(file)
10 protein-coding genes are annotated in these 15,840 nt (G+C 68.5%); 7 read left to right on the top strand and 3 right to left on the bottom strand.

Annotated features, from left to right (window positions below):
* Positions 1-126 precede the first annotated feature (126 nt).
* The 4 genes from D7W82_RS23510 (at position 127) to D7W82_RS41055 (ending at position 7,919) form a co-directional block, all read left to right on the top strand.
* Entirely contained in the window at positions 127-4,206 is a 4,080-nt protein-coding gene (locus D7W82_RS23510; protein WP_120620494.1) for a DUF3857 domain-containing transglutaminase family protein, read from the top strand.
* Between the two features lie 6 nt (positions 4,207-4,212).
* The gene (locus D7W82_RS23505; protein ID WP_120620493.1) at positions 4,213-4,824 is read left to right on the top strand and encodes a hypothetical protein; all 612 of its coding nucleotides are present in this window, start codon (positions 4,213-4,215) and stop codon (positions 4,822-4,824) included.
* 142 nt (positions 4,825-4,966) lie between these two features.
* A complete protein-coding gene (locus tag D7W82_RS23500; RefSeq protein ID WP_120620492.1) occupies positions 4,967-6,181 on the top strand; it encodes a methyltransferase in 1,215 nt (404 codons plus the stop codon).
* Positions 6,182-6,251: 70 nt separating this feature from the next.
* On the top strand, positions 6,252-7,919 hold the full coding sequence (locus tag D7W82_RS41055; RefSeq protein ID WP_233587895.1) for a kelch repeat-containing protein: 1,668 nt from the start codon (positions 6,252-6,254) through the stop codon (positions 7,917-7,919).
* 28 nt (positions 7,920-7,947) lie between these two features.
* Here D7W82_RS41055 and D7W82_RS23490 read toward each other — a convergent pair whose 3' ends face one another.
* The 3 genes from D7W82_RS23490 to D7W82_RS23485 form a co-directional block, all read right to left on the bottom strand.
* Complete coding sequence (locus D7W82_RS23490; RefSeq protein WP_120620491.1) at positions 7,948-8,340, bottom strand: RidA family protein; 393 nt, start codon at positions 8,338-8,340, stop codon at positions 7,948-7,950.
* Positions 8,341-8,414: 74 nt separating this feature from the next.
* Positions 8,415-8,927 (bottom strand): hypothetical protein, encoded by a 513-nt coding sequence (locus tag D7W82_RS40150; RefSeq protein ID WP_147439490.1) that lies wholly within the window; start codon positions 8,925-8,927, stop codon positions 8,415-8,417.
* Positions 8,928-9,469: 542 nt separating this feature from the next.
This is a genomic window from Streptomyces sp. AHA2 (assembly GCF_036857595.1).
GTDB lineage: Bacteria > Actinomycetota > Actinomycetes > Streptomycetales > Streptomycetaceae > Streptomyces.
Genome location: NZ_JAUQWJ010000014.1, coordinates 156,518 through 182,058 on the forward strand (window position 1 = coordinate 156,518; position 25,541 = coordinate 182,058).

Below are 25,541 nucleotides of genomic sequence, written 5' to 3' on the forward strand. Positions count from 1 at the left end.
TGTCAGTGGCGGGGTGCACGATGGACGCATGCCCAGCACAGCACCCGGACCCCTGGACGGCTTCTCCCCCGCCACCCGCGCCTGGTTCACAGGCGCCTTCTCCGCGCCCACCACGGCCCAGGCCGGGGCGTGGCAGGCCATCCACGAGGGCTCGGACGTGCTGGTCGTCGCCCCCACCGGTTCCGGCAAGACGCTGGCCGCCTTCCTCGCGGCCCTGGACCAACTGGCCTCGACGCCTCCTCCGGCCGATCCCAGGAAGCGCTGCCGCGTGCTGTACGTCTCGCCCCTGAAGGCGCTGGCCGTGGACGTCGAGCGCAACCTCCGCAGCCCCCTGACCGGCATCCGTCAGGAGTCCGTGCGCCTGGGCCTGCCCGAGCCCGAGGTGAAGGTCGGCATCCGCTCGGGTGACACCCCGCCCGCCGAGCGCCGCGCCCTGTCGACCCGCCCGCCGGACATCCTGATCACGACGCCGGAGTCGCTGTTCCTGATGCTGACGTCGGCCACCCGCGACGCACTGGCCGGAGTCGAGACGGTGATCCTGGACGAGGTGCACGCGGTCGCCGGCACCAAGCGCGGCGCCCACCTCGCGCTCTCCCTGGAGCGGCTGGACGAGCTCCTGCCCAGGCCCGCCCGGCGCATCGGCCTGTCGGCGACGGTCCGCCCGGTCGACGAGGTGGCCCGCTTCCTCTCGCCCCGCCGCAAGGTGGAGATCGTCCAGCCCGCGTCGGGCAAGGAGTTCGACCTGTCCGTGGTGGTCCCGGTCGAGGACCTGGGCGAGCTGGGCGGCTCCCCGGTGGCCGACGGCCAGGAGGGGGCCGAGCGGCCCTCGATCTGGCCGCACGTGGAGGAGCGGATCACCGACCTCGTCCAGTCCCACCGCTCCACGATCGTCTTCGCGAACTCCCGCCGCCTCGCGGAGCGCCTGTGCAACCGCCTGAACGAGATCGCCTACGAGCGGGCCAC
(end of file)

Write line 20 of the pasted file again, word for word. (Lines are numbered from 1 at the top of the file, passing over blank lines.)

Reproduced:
GTDB lineage: Bacteria > Actinomycetota > Actinomycetes > Streptomycetales > Streptomycetaceae > Streptomyces.